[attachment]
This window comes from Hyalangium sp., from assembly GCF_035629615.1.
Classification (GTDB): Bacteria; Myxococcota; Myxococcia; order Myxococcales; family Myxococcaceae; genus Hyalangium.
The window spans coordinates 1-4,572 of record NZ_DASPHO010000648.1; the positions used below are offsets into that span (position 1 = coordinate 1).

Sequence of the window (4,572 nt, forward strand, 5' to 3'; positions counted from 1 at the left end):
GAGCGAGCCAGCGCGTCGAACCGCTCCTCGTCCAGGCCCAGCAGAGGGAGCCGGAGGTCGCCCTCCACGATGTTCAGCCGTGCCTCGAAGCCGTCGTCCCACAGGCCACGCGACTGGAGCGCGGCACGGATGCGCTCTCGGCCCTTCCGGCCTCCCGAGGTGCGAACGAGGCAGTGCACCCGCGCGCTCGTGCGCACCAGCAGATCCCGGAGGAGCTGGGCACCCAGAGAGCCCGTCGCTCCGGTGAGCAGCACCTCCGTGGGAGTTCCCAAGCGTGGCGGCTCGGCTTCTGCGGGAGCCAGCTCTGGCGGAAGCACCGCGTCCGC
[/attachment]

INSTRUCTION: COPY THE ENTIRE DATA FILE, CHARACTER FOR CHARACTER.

This window comes from Hyalangium sp., from assembly GCF_035629615.1.
Classification (GTDB): Bacteria; Myxococcota; Myxococcia; order Myxococcales; family Myxococcaceae; genus Hyalangium.
The window spans coordinates 1-4,572 of record NZ_DASPHO010000648.1; the positions used below are offsets into that span (position 1 = coordinate 1).

Sequence of the window (4,572 nt, forward strand, 5' to 3'; positions counted from 1 at the left end):
GAGCGAGCCAGCGCGTCGAACCGCTCCTCGTCCAGGCCCAGCAGAGGGAGCCGGAGGTCGCCCTCCACGATGTTCAGCCGTGCCTCGAAGCCGTCGTCCCACAGGCCACGCGACTGGAGCGCGGCACGGATGCGCTCTCGGCCCTTCCGGCCTCCCGAGGTGCGAACGAGGCAGTGCACCCGCGCGCTCGTGCGCACCAGCAGATCCCGGAGGAGCTGGGCACCCAGAGAGCCCGTCGCTCCGGTGAGCAGCACCTCCGTGGGAGTTCCCAAGCGTGGCGGCTCGGCTTCTGCGGGAGCCAGCTCTGGCGGAAGCACCGCGTCCGC